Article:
Skwerl, an Australian short film in which gibberish mimics how English might sound to non-English speakers, recently wound up on Gawker and New York Magazine. The film is unremarkable subject-wise: a sort of mumblecore prose poem about an alt-attractive couple and a romantic dinner gone sour. The visuals and the dialogue’s intonations provide a sense of plot, but the specifics are left unarticulated. So why did I find myself playing and replaying a video that, were it entirely comprehensible, I would likely fail to get through even once? We want poems we can understand, Paul Hoover once teased, and it was this elbow-poke of Hoover’s that popped to mind while watching, and re-watching, the infectiously charming short.
The etymology of the word “gibberish” varies, but as most would have it, the word originates from “gibber” (to talk nonsense) and the suffix “-ish” (used here as a demonym to indicate a locality’s language, as in English, Spanish, Swedish, and the like). Perhaps a better word to capture the phenomenon of gibberish and its effects would be the neologism “Ish-ish,” combining two meanings of the suffix: both an approximation, as in reddish or newish, and a demonym, as explained above.
Welcome to the nation-state of Sorta. Population: imprecise. Language: Ish-ish.
To advocates of razor-sharp lucidity, Theodore Adorno once provoked, “A writer will find that the more precisely, conscientiously, appropriately he expresses himself, the more obscure the literary result is thought…Vague expression permits the hearer to imagine whatever suits him and what he already thinks in any case.” And he’s right: even while reading such a short quotation, in all its smarty succinctness, I find my head stuck in a box by its rhetoric, my hand reaching for the gong.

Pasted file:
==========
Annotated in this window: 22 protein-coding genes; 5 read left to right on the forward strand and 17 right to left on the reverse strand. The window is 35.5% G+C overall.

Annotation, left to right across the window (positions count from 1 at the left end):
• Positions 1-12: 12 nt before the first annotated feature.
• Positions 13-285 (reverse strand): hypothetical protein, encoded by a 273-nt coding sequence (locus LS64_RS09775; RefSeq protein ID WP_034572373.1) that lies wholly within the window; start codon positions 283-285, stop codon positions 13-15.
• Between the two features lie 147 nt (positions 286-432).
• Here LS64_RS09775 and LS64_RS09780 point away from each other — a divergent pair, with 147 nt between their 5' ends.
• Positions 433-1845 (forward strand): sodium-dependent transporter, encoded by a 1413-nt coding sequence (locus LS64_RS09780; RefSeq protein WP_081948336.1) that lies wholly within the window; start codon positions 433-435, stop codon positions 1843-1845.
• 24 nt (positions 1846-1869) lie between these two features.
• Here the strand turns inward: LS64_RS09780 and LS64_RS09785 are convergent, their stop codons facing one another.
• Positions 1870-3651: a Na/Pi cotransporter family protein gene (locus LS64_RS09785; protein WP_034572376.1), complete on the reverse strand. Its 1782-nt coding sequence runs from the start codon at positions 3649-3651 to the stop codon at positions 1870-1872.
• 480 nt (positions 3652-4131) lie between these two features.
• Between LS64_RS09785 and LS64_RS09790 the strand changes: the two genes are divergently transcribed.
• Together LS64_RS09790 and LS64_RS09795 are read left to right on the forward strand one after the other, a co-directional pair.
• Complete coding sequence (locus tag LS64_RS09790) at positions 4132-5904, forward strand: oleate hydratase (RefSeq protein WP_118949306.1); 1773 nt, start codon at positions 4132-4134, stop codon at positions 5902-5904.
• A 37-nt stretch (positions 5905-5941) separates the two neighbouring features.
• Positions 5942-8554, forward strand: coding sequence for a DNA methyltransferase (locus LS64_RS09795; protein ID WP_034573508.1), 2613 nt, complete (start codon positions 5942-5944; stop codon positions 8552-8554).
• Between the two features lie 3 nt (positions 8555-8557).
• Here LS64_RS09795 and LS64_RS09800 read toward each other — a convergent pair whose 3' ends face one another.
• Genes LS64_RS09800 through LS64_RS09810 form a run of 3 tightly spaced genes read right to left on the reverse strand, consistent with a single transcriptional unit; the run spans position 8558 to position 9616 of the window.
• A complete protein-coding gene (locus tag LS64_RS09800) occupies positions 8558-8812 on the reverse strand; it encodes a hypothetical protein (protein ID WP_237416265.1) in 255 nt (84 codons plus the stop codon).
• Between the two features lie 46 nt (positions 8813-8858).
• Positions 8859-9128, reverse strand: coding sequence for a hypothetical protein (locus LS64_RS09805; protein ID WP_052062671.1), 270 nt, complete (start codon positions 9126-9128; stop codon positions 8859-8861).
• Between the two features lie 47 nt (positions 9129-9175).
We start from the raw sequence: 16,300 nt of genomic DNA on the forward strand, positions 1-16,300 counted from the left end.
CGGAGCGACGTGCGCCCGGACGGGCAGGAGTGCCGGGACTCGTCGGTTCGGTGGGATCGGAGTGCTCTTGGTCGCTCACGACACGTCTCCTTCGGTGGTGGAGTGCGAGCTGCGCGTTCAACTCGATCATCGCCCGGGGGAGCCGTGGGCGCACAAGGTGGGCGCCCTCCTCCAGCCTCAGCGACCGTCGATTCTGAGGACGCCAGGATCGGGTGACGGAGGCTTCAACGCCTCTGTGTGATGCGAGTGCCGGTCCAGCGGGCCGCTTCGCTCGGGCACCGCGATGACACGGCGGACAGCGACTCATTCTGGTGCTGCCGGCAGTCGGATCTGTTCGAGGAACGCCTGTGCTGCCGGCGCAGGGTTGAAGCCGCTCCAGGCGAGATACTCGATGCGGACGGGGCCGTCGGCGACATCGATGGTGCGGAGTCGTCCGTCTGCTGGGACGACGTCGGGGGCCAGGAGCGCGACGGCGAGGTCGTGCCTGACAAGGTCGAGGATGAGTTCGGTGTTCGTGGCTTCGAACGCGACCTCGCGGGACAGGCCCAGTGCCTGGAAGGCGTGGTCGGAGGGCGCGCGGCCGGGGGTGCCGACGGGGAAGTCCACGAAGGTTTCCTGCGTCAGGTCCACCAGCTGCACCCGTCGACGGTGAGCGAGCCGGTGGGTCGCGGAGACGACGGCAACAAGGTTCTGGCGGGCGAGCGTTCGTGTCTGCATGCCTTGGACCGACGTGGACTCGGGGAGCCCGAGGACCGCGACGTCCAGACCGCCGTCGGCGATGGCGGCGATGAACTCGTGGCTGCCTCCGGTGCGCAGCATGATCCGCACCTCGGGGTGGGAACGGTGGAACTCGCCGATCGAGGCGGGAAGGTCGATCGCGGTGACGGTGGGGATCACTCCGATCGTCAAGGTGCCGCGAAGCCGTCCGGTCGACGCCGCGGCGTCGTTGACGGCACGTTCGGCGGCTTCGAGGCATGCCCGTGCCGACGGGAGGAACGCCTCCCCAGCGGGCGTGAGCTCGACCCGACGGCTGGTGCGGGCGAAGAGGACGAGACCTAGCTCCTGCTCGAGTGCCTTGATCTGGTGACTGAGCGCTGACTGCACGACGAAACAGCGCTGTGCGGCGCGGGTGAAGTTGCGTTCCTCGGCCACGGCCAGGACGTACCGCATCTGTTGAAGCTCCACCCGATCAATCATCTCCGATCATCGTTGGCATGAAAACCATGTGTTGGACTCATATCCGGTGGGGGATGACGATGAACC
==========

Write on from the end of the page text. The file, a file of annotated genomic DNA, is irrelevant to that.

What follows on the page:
The great, clichéd fear of the writer, really of any artist, is this nagging terror of not being understood. “Nobody understands me” is both the adolescent whine that sends many of us to the page and the complaint we aim at our resultant readers. Talking to my students, writing difficult emails, and typing this right now, the perception of my communicative self is more often than not akin to the teacher in Peanuts.
Aren’t there, as Adorno supposes, virtues to be found in gibberish, in vague expression, in difficult and opaque prose? I’m not here to argue for my own brand of rhetorical stylie by backing myself up with neologistic sentences and indiesyncratic hyperlinks, except yes, I am. Because isn’t theonly pleasure of Skwerl its clever tip-of-the-tongueness? And could it be that near-sense permits us to access deeper senses, to project a plethora of meanings onto an otherwise simple artistic piece?
Or consider a writer like Christine Schutt, whose work I greatly admire. I once heard that a fan of Schutt’s kaleidoscopic, almost-but-not-quite styling in A Day, a Night, Another Day, Summer remarked to the author that her prose felt like someone had translated the stories into French poetry and then translated them back into English. In response, Schutt exclaimed, “You’ve figured out all my tricks!”
It’s the difficulty, the lyric approximations, the peculiar and cryptic shards that have me reading Schutt again and again, replaying Skwerl to search for more moments where pixels of sense sparkle only to be cake-candle blown out. Isn’t that the trick for which all writers wish—the trick that has your reader coming back for another fingerdip of Ish-ish?